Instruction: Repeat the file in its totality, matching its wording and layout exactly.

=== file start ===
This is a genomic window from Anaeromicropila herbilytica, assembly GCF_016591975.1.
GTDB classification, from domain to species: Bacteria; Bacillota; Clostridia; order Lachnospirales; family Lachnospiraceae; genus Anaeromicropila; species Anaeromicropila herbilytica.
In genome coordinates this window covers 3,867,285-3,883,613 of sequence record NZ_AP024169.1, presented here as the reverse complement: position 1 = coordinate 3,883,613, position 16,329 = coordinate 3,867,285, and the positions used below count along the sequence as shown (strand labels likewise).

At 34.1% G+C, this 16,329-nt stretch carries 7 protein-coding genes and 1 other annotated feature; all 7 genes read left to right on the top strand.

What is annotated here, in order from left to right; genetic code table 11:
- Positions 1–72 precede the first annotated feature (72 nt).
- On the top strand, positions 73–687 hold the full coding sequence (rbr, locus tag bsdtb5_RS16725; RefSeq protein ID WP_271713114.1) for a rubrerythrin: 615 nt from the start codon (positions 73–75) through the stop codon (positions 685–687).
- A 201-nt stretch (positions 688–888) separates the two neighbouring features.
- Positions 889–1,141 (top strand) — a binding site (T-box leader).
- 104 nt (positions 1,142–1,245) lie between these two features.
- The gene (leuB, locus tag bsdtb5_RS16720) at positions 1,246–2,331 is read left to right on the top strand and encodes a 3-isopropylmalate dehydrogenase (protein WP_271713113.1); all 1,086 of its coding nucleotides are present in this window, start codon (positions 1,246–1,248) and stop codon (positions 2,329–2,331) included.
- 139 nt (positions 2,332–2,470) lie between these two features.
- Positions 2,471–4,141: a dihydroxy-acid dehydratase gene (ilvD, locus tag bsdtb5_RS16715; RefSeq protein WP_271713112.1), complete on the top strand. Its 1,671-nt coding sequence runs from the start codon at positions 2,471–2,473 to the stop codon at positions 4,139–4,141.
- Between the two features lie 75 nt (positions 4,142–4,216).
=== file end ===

This is a genomic window from Anaeromicropila herbilytica, assembly GCF_016591975.1.
GTDB classification, from domain to species: Bacteria; Bacillota; Clostridia; order Lachnospirales; family Lachnospiraceae; genus Anaeromicropila; species Anaeromicropila herbilytica.
In genome coordinates this window covers 3,867,285-3,883,613 of sequence record NZ_AP024169.1, presented here as the reverse complement: position 1 = coordinate 3,883,613, position 16,329 = coordinate 3,867,285, and the positions used below count along the sequence as shown (strand labels likewise).

At 34.1% G+C, this 16,329-nt stretch carries 7 protein-coding genes and 1 other annotated feature; all 7 genes read left to right on the top strand.

What is annotated here, in order from left to right; genetic code table 11:
- Positions 1–72 precede the first annotated feature (72 nt).
- On the top strand, positions 73–687 hold the full coding sequence (rbr, locus tag bsdtb5_RS16725; RefSeq protein ID WP_271713114.1) for a rubrerythrin: 615 nt from the start codon (positions 73–75) through the stop codon (positions 685–687).
- A 201-nt stretch (positions 688–888) separates the two neighbouring features.
- Positions 889–1,141 (top strand) — a binding site (T-box leader).
- 104 nt (positions 1,142–1,245) lie between these two features.
- The gene (leuB, locus tag bsdtb5_RS16720) at positions 1,246–2,331 is read left to right on the top strand and encodes a 3-isopropylmalate dehydrogenase (protein WP_271713113.1); all 1,086 of its coding nucleotides are present in this window, start codon (positions 1,246–1,248) and stop codon (positions 2,329–2,331) included.
- 139 nt (positions 2,332–2,470) lie between these two features.
- Positions 2,471–4,141: a dihydroxy-acid dehydratase gene (ilvD, locus tag bsdtb5_RS16715; RefSeq protein WP_271713112.1), complete on the top strand. Its 1,671-nt coding sequence runs from the start codon at positions 2,471–2,473 to the stop codon at positions 4,139–4,141.
- Between the two features lie 75 nt (positions 4,142–4,216).